I never had a problem with my OP-1 until I installed that last big OS update, then the machine was bricked and wouldn’t boot. After shipping it to their repair center, they want me to pay $120 (among other fees) to replace the DSP board. This seems weird - never had a problem with it even up to the minute before I installed their OS. I remember a bunch of people having problems like this around that time. Anyone have to replace their DSP board?
Some people had to send their OP-1 to TE in order to get the bootloader on the DSP reflashed, but as far as I recall it was not caused by an update, it simply stopped working. You should only need to replace the DSP in case it is fault. I can’t see how an update could cause that. I think you should ask for more details before you agree to that.
Well, I sucked it up and paid the $260 total (I also had a key that had been intermittent for years that had failed shortly before this brick). I hope the OP-1 is good to go for now. Mine is from 2011.
How’s your OP-1 these days? Did it work out in the end? I think I ruined mine by sending too much power via usb 3.0 hub… I think…
Anyways it still charges but doesn’t connect/ mount to any computer.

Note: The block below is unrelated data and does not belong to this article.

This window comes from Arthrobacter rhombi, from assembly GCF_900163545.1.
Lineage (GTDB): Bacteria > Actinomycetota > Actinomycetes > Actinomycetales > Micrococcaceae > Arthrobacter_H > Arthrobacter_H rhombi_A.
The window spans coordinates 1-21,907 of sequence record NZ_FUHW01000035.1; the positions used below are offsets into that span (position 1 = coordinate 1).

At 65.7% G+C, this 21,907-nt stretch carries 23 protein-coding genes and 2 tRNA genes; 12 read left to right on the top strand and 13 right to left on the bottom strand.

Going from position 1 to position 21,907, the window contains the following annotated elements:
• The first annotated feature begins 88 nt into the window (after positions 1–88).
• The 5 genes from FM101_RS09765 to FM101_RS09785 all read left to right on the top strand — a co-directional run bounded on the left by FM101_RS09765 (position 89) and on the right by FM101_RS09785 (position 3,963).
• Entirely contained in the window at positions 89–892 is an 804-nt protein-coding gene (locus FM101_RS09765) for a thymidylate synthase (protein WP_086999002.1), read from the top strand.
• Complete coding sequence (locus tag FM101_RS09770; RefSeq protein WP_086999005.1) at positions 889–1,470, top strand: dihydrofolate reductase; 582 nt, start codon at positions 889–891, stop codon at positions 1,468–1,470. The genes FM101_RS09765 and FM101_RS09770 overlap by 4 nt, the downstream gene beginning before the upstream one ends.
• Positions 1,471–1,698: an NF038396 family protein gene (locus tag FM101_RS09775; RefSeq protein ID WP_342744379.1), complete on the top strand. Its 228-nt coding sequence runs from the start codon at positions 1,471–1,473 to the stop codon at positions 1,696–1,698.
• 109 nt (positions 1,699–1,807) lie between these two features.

I don’t think it works that way. You don’t “send” power. The device draws it from the port. Current on a port can get up to a certain amount before the host refuses to power the device. But it’s the device that takes as much as it can get, up to the need of the device, subject to the limit of the port. The host OS can impose further restrictions if it so decides. So you can totally plug a 200mA device into a 1000mA port, no problem, unless something is wrong with it, it will only draw the 200.
I’ve been more careful since I read this
- If the cable shorts, the hub gets fried.
- Alternatively, if the hub malfunctions, it may send the wrong voltage (! not current) to the device.
- If a device draws too much current, relying on the hub to stop it, that’s just phenomenally poor engineering since modern hubs can go way higher than 500mA.
- If the device draws too much current for its own good, and the hub has no problem supplying this, it won’t be the hub’s fault the device got fried, since the receiver was broken to begin with.
A cable that has significant resistance or is somehow otherwise faulty can create an infinite number of other issues that look like the above or are somehow half-way between one and another. Same for a comms board that everyone seems to agree is fragile and breaks easily. Same for a hub that malfunctions. Same for the PSU powering the hub. A pretty bad case is a malfunctioning PSU frying the hub and the attached devices.
tl;dr: when saying “this”, it really could have been anything.
That’s really useful. I don’t know a lot about these things, when I first got mine I was more laid back about how I plugged my OP-1 into my setup.